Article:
NSF-CCLI   Project:
Enhancing Student Learning Through State-of-the-Art Systems Level Design and Implementation

The PCB Project at AHC is part of a Course, Curriculum and Laboratory Improvement (CCLI) Grant funded by the National Science Foundation. The title of the grant is given above.

The goal of the project is to enhance current courses, and add other courses as necessary, by incorporating Printed Circuit Board (PCB) design and assembly into the curriculum. In the upper division, this includes a 2-course design sequence and incorporating a broader appreciation of all that goes into electronic components.

At the community college (lower-division) level, students will be introduced to PCB design, manufacture, assembly, testing. The PCB will be incorporated into an existing lab exercise in the general sophomore-level circuits course/lab.

A general summary of the Community College Component (from the original NSF application is shown here).

During Spring 2008, the curriculum with be "field tested" by a group of AHC students. The students will:

  1. learn a Computer-Aided Design (CAD) tool for Printed Circuits Boards (PCB)  by completing 2 tutorials;
  2. learn to solder electrical components to PCBs (practice board, and a working circuit);
  3. design an Op-Amp Circuit, specifications to be given. Create a gerber file so that the PCB can be manufactured;
  4. order the PCB and parts from an online vendor(s);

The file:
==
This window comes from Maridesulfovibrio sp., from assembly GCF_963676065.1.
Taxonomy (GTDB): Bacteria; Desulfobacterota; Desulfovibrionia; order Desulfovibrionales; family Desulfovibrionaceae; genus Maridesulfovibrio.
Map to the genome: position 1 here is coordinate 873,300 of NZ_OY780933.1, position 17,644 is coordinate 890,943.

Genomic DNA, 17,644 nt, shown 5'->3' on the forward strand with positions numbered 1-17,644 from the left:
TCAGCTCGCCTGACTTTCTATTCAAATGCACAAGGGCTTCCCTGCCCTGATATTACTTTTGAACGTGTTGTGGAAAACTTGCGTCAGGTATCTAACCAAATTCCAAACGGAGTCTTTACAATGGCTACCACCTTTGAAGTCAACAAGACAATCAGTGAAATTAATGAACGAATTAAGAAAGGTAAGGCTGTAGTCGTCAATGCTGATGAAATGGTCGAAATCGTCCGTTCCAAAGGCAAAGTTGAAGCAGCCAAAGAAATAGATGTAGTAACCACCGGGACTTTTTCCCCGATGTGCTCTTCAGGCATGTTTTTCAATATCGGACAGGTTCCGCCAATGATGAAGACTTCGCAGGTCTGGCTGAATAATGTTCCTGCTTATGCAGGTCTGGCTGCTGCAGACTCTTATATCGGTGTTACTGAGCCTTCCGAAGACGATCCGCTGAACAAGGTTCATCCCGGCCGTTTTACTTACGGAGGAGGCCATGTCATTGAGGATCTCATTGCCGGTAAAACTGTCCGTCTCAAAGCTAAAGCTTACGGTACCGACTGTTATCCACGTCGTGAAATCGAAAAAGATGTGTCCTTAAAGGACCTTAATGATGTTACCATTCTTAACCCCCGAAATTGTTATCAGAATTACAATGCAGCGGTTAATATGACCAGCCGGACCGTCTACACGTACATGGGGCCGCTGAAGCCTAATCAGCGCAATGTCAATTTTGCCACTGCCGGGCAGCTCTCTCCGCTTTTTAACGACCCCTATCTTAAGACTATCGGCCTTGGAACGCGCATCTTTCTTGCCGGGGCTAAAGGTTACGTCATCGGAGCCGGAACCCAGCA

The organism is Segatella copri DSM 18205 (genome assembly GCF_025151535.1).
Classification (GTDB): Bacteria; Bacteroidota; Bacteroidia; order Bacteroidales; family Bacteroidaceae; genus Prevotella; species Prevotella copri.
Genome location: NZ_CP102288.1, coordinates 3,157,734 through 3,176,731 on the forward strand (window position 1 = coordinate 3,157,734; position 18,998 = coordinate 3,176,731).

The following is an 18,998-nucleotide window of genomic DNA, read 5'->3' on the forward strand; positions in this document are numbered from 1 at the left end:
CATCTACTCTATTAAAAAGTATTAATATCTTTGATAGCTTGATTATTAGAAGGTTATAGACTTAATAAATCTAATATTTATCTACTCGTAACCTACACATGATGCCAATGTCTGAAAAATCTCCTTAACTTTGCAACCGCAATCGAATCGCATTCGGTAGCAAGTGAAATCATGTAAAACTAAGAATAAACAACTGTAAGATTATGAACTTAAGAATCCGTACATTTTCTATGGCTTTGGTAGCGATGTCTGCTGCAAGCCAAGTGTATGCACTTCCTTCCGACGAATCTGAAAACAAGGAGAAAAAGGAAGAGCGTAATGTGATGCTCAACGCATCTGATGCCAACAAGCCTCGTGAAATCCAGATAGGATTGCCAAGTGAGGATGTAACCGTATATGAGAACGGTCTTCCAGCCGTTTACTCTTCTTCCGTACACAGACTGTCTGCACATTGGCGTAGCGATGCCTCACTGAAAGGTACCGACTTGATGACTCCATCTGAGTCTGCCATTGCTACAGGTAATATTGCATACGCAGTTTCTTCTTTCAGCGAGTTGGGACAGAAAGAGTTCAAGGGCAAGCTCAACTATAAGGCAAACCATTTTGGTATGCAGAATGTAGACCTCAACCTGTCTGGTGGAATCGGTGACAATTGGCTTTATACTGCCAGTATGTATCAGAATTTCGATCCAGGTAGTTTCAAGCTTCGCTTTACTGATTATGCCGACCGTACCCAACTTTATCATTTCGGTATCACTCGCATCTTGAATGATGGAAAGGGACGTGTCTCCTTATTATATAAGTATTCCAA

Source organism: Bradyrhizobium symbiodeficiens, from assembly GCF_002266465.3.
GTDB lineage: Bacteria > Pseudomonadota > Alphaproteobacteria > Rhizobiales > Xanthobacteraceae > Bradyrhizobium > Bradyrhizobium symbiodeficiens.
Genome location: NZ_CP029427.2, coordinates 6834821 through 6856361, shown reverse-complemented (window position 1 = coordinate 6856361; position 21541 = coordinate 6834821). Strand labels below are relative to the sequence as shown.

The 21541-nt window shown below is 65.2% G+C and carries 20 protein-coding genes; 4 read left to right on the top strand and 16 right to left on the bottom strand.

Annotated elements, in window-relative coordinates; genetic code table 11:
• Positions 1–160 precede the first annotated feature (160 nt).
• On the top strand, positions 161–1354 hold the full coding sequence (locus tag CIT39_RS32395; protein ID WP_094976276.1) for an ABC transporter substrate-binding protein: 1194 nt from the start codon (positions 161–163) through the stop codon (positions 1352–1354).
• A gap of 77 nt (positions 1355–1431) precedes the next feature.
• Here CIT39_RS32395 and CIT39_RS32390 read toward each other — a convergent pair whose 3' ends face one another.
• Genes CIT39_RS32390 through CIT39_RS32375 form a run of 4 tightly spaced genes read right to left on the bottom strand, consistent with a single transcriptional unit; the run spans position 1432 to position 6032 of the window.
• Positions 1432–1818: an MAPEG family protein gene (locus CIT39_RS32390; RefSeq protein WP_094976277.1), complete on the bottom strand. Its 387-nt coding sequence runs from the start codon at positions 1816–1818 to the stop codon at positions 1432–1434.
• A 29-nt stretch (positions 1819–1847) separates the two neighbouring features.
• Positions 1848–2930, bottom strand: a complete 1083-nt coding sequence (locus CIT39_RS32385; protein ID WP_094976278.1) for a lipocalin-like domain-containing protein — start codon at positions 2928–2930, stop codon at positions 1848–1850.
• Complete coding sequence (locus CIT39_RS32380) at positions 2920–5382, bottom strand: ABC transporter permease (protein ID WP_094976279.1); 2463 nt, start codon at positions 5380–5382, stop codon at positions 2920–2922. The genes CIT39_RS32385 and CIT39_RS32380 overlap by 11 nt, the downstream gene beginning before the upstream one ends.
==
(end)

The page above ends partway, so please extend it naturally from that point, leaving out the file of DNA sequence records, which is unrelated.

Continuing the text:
5. assemble the PCB-circuit and test it;
  6. Do the Op-Amp Experiment based on the Op-amp circuit your designed/built;
  7. Report on their experience/present their work at Cal Poly at the end of the semester (I am thinking Friday May 23...you should be done with finals).
  8. Write assessments/fill in forms about the individual steps and the overall process.

Cal Poly Partners:
Prof. Al Liddicoat, Computer Engineering, Principal Investigator
Prof. John Pan, Industrial and Manufacturing Engineering
Prof. Jim Harris, Computer Engineering
Prof. Lynne A. Slivovsky, Computer Engineering

Allan Hancock College
Prof. Dom Dal Bello

As part of the standard NSF requirement to spread information, several paper have already been submitted to the annual conference of the American Society of Engineering Education (June 08), and ASEE's Frontiers in Engineerng conference (October 08).
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